- Reaction score
Oldgateboatdriver said:Let's deal with Transport Canada certification first: Point one here is, I am not sure that the Coast Guard fleets needs it (anymore than we, in the Navy need it either). But even if it was required, Transport Canada inspection/certification of Canadian flagged ships only addresses whether the proper pubs, charts, and life saving equipment is carried onboard and up to date and whether all the ship's paperwork is in order. Those certification have nothing to do with seaworthiness and do not address that aspect. So it is of no use in this discussion
I'm not familiar with the Navy, but I assume they have some sort of internal department to issue the appropriate certificates.
The Coast Guard does not.
Transport Canada Marine Safety absolutely does issue the required certificates of sea worthiness (not just the usual flag state stuff) to Coast Guard vessels on behalf of the Canadian Government, and they don't sail without the certificates.
Czech_pivo said:Also, has Transport Canada ever not certify one of our own ships? Would they even be allowed to be that bold?
Yes, has happened many times.
Same thing happens as any other ship not being certified.
You're given a list of deficiencies, and it's up to the ship owner to fix them.
With most privately owned ships, this usually leads to a cost-benefit analysis of the cost of repair vs replace.
Most government ships are usually just repaired.
We now come to Lloyd's. First, as pointed out, the survey is a few years old - and in old ship's estimating life time of the hull/machinery is not easy. Yet, the Lloyd's surveyors are professionals who work with limited information (the surveys are usually carried out with the ship in the water - not in dry dock - so many things are hidden to them) and usually do a good job of it. However, they are usually called upon to make a survey in order for the ship to be insurable. Canada, like most Western nations, self-insures it's own ships. Why the needs for a survey then? Because that survey was done shortly before the Hudson was turned over to a shipyard for her last refit ( the one that was screwed up). That survey was made so the yard could insure the ship while she was in their custody. It likely took into consideration the expected result from that refit work in coming to its conclusion.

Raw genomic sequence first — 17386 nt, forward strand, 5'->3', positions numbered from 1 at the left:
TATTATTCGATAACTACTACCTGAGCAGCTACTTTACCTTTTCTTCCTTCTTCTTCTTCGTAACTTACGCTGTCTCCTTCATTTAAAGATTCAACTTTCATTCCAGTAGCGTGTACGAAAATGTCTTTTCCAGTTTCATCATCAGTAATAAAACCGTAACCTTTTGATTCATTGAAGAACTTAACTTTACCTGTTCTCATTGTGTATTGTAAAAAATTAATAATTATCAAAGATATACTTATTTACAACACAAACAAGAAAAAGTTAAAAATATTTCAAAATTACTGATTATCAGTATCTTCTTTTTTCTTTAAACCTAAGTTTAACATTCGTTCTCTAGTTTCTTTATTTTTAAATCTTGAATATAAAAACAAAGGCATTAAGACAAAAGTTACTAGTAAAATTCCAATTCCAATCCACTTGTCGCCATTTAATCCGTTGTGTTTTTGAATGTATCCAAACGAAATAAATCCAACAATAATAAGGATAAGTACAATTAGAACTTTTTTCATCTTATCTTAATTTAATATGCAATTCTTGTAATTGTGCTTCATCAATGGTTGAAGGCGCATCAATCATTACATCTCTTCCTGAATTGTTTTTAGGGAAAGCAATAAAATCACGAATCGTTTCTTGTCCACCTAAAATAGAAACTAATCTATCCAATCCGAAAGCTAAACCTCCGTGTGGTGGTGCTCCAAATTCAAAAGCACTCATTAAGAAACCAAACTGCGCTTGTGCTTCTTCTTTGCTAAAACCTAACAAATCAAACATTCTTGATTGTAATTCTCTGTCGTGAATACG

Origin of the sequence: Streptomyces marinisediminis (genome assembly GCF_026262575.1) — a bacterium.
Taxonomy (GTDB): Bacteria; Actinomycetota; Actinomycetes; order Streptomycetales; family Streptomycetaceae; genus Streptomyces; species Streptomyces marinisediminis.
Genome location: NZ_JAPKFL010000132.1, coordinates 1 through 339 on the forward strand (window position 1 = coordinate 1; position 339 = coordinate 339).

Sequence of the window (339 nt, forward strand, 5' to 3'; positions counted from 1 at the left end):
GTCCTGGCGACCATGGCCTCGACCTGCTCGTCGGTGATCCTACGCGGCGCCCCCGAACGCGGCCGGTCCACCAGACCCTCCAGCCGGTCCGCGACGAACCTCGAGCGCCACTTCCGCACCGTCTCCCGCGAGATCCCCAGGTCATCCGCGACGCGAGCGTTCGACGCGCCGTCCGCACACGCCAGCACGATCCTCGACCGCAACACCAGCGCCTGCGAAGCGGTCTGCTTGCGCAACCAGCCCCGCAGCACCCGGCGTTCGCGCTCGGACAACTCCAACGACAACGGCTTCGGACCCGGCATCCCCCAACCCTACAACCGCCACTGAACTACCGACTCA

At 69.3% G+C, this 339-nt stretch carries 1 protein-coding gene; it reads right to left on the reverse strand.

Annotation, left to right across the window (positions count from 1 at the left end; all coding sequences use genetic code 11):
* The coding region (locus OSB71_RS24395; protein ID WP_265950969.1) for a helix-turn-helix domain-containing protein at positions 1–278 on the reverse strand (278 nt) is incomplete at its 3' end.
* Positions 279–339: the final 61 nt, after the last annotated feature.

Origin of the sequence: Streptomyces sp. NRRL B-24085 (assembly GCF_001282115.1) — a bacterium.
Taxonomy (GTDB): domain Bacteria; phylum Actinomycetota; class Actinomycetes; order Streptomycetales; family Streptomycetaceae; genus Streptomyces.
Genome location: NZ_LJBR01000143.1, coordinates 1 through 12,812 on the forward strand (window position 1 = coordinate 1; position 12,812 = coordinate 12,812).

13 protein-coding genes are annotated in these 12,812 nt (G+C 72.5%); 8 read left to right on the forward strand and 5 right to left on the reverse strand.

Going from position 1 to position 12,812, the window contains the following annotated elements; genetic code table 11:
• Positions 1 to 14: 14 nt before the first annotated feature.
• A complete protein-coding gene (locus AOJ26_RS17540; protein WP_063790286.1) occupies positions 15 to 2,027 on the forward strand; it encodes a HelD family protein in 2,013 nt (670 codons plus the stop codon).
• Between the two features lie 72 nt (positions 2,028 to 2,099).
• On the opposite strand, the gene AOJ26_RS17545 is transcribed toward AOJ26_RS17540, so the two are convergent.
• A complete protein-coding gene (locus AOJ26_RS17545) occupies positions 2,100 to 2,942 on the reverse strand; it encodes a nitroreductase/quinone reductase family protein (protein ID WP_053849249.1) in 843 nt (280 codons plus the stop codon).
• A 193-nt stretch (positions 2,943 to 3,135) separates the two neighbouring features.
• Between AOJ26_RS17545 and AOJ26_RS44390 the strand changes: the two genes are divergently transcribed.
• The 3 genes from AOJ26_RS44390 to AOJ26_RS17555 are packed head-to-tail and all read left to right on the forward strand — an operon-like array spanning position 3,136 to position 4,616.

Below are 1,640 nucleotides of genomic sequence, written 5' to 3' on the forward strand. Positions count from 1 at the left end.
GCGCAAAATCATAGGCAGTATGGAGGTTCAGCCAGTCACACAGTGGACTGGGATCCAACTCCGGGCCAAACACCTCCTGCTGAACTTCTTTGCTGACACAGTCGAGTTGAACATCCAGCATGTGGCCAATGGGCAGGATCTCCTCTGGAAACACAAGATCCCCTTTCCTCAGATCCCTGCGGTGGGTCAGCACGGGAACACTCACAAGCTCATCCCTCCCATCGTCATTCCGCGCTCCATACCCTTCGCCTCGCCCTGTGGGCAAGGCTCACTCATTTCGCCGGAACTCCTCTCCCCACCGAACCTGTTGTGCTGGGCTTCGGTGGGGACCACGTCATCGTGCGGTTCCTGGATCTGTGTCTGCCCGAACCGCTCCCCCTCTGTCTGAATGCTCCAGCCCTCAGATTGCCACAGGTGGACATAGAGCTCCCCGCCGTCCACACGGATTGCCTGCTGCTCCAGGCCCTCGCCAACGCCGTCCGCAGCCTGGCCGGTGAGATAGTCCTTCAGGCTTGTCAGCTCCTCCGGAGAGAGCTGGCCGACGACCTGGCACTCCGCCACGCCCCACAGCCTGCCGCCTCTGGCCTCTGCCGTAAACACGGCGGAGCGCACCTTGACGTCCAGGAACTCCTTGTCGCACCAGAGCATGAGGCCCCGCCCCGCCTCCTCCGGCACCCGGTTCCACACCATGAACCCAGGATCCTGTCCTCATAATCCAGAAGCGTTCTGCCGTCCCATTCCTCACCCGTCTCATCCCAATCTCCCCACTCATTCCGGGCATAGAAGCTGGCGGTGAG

As of a few years ago, Lloyds was taking over from Transport Canada Marine Safety in the role of surveyors on the coast guard vessels.
My understanding is that the ships were still "under written" by the Government of Canada, however Lloyds was would be acting as surveyors on behalf of the government of Canada.
This leads to problems on a few ships, when Lloyds inspectors suddenly found problems that had been previously overlooked by Transport Canada Inspectors (not intentionally... but that's a whole different discussion).
I'm not certain if Lloyds is acting as the surveyor for the Hudson if they were were in 2016, but that may be why they were commenting on it's condition.
Colin P said:Sadly my trust in the current senior management of the CCG is limited, much of it has no sea going experience and more concerned about their careers than ships.